+, and N2O, while the concentrations of 15N-N2O and 15N-N2 were determined directly in the incubation exetainers. For NO3
-, and NH4
total analysis, 1.5 mL of the liquid media was immediately frozen at −20°C. For N2O analysis, 1 mL of the liquid media was immediately transferred into an N2-purged 3-mL exetainer and fixed with 100 μL ZnCl2 (50%). For 15NH4
+ analysis, 0.5 mL of the liquid media was transferred into a 3-mL exetainer and frozen at −20°C. The liquid media remaining in the incubation exetainers were fixed with 100 μL ZnCl2 (50%) for later 15N-N2O and 15N-N2 analysis. For technical reasons, 15N-N2O could not be quantified for this specific experiment, but only for a slightly modified twin experiment the results of which are presented in the Supporting Information.
Additional exetainers with fungal aggregates were prepared and treated in the same way as the other exetainers for verifying that An-4 remained axenic throughout the anaerobic incubation. At the end of the experiment, these exetainers were opened using aseptic techniques and subsamples of both fungal aggregates (at least two) and liquid medium (100 μL) were plated on YMG agar. After incubation at 26°C for 15 days, the fungal colonies were carefully checked by microscopy for the presence of bacteria and xenic fungi. All microscopic checks were negative. Additionally, DNA was extracted from fungal aggregates and liquid medium with the UltraClean™ Soil DNA Isolation Kit (Mo Bio, Carlsbad, CA) and used as template for PCR targeting the 16S rRNA gene with the universal bacterial primers GM3F/GM4R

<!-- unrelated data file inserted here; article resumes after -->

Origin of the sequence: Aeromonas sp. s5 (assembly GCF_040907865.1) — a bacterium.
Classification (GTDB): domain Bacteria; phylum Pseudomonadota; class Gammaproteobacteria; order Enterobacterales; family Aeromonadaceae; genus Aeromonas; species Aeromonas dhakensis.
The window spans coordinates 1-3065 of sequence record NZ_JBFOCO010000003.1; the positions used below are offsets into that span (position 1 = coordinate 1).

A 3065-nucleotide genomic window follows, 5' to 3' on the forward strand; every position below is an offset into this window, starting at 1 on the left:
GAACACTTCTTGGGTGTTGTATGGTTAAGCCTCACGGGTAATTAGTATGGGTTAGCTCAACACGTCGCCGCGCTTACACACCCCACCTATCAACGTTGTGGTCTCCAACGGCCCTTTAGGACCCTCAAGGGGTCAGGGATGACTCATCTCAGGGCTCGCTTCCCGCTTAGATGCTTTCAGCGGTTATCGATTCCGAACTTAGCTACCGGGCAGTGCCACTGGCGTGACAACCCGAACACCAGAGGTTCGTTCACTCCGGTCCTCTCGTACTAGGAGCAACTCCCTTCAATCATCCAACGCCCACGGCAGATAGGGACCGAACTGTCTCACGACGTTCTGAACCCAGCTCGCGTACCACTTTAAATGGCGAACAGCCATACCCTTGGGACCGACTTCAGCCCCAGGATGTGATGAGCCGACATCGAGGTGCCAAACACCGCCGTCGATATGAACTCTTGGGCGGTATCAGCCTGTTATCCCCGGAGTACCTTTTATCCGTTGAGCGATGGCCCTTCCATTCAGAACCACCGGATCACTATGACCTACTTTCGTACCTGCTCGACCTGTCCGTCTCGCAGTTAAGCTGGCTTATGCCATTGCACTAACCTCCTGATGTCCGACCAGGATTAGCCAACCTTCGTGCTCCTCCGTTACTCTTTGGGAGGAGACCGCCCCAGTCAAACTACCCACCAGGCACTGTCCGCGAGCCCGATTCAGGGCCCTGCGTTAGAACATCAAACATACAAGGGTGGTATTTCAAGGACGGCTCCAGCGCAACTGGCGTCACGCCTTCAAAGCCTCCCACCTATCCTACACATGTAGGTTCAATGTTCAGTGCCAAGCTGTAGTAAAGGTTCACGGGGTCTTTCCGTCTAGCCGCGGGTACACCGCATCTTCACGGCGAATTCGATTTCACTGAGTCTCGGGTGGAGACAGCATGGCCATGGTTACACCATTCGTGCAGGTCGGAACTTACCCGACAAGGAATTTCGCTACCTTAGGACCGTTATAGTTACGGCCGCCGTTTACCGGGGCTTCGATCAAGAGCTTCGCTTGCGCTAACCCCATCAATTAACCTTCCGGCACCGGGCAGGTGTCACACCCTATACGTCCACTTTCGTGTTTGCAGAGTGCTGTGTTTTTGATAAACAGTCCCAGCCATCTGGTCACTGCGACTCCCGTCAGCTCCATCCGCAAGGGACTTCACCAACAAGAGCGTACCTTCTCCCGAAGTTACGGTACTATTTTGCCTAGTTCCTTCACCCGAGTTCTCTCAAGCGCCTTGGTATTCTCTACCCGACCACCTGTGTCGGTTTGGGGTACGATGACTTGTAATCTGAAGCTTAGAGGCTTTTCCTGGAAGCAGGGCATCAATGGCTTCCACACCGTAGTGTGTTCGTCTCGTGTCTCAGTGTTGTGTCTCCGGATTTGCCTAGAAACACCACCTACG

. All molecular checks were negative, since agarose gel electrophoresis did not reveal any specific amplification product except for in the positive control, a laboratory strain of Agrobacterium sp.
Intracellular nitrate storage
The capability of An-4 to store nitrate intracellularly was investigated during both aerobic and anaerobic cultivation (Experiment 3). Liquid cultures were prepared as described above, but with the YMG broth adjusted to 50 μmol L-1 NO3
-. After defined time intervals, YMG broth and fungal aggregates were subsampled for analysis of NO3
- freely dissolved in the broth (i.e., extracellular nitrate = ECNO3) and NO3